Supply Chain, Meet Your New Friend, Mind Control

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Imagine humans controlling robots with their minds. Quadriplegics driving cars. Accident predictions using ear buds. 

Except, you no longer need to imagine it. The technology is here.  In fact, the technology was being worn by the keynote speaker on Tuesday morning, Olivier Oullier, president of EMOTIV. Standing in for Tan Le, who was not able to make it last-minute, Oullier delivered a message that had attendees lining up with questions at the end of the presentation, “The Neurogeneration – The Future Is Closer than You Think,” about the latest breakthroughs in mind control. 

“Mind control.” A term that used to be part of science fiction movies and fictional books is now being accurately used to describe current EMOTIV products in use by more than 100,000 people in 120 countries. And their potential in the supply chain is tantalizing. 

For example, imagine being able to determine your workers’ peak production times.  Knowing instantly when a person is too tired to safely operate a machine. Using virtual reality for onboarding and training. Having an associate control a robot’s movements from afar.  Tracking eye movements and identifying what people are paying attention to. 

These are all realities about ways mind control could impact the supply chain processes and options.

The key, other than the futuristic technology? Algorithms. They are being written and customized to utilize the data being collected, enabling all types of actions. For example, algorithms are the key behind what is enabling workers’ levels of stress and distraction to be measured and analyzed. EMOTIV found that certain levels of stress can be positive, said Oullier. However, the amount of sleep one gets directly correlates to cognitive performance and stress levels; less sleep means higher levels of stress and lower levels of cognitive performance. The lesson here, said Oullier, is that when it comes to understanding people, we’ve been using tools that equate to using a butcher knife to perform brain surgery. “There is no one-size-fits-all work environment,” he added. But, it can now be tailored more specifically to each person and each task.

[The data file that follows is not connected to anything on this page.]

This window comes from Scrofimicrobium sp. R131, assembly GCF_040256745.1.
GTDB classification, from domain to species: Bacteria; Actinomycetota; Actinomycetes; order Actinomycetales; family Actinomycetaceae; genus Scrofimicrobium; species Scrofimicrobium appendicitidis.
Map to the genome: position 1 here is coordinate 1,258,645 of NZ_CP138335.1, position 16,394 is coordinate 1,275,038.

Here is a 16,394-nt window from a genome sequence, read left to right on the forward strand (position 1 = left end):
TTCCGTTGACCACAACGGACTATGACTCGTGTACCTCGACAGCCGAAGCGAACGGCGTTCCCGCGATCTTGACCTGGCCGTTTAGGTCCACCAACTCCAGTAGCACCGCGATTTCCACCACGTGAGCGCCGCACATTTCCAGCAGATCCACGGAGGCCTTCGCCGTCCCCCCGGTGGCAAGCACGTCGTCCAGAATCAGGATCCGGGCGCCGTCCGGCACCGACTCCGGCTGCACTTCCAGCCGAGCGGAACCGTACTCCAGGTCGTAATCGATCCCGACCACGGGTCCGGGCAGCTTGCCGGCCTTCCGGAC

“By closing the loop, the content can adapt to the mental state of that person,” said Oullier, explaining that the learning phase can now be connected to the execution. 

Plus, in addition to controlling things with your mind, you can also collect data. And data is the answer to “creating the best working environment and workplaces for everyone to be well, safe and productive,” said Ouillier. Data has changed our lives, personally and professionally. And data is what EMOTIV is collecting, in abundance, from its products – data that helps demystify the human brain, “a very unexplored territory,” he said. This data will help fill in the missing part of the picture, the part that means the difference between understanding or misinterpreting. The part that means the difference between having an accident or having all your workers go home safely to their families. 

At the end of the day, the one thing that should matter, said Ouiller, is that safety and wellness has improved, thanks to science, technology and more humanity.


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